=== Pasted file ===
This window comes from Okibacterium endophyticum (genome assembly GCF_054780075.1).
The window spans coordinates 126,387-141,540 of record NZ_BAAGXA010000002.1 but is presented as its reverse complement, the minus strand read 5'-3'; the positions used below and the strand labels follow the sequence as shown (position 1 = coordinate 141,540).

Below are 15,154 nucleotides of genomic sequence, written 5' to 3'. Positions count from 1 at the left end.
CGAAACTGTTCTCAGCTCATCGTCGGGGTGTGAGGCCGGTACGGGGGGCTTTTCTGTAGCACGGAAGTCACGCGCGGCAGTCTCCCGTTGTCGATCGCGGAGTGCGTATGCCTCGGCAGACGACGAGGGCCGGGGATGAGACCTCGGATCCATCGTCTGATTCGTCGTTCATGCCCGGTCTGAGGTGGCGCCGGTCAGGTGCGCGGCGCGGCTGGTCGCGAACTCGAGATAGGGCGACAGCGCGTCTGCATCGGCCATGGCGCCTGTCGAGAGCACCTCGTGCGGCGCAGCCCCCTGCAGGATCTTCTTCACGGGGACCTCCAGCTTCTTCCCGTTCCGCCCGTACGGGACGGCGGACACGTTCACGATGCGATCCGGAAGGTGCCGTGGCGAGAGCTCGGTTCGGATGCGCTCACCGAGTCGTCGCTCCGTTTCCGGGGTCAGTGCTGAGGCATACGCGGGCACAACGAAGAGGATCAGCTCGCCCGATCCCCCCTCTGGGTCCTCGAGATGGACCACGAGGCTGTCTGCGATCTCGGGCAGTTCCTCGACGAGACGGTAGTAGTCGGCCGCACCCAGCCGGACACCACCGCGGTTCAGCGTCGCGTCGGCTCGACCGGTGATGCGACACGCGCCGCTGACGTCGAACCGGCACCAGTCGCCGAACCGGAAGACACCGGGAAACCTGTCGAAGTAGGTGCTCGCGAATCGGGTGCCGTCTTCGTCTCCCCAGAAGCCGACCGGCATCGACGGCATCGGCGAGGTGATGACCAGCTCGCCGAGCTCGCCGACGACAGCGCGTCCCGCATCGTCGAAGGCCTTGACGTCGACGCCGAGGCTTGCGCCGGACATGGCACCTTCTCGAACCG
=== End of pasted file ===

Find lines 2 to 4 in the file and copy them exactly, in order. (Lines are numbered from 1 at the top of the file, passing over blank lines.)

The window spans coordinates 126,387-141,540 of record NZ_BAAGXA010000002.1 but is presented as its reverse complement, the minus strand read 5'-3'; the positions used below and the strand labels follow the sequence as shown (position 1 = coordinate 141,540).

Below are 15,154 nucleotides of genomic sequence, written 5' to 3'. Positions count from 1 at the left end.
CGAAACTGTTCTCAGCTCATCGTCGGGGTGTGAGGCCGGTACGGGGGGCTTTTCTGTAGCACGGAAGTCACGCGCGGCAGTCTCCCGTTGTCGATCGCGGAGTGCGTATGCCTCGGCAGACGACGAGGGCCGGGGATGAGACCTCGGATCCATCGTCTGATTCGTCGTTCATGCCCGGTCTGAGGTGGCGCCGGTCAGGTGCGCGGCGCGGCTGGTCGCGAACTCGAGATAGGGCGACAGCGCGTCTGCATCGGCCATGGCGCCTGTCGAGAGCACCTCGTGCGGCGCAGCCCCCTGCAGGATCTTCTTCACGGGGACCTCCAGCTTCTTCCCGTTCCGCCCGTACGGGACGGCGGACACGTTCACGATGCGATCCGGAAGGTGCCGTGGCGAGAGCTCGGTTCGGATGCGCTCACCGAGTCGTCGCTCCGTTTCCGGGGTCAGTGCTGAGGCATACGCGGGCACAACGAAGAGGATCAGCTCGCCCGATCCCCCCTCTGGGTCCTCGAGATGGACCACGAGGCTGTCTGCGATCTCGGGCAGTTCCTCGACGAGACGGTAGTAGTCGGCCGCACCCAGCCGGACACCACCGCGGTTCAGCGTCGCGTCGGCTCGACCGGTGATGCGACACGCGCCGCTGACGTCGAACCGGCACCAGTCGCCGAACCGGAAGACACCGGGAAACCTGTCGAAGTAGGTGCTCGCGAATCGGGTGCCGTCTTCGTCTCCCCAGAAGCCGACCGGCATCGACGGCATCGGCGAGGTGATGACCAGCTCGCCGAGCTCGCCGACGACAGCGCGTCCCGCATCGTCGAAGGCCTTGACGTCGACGCCGAGGCTTGCGCCGGACATGGCACCTTCTCGAACCG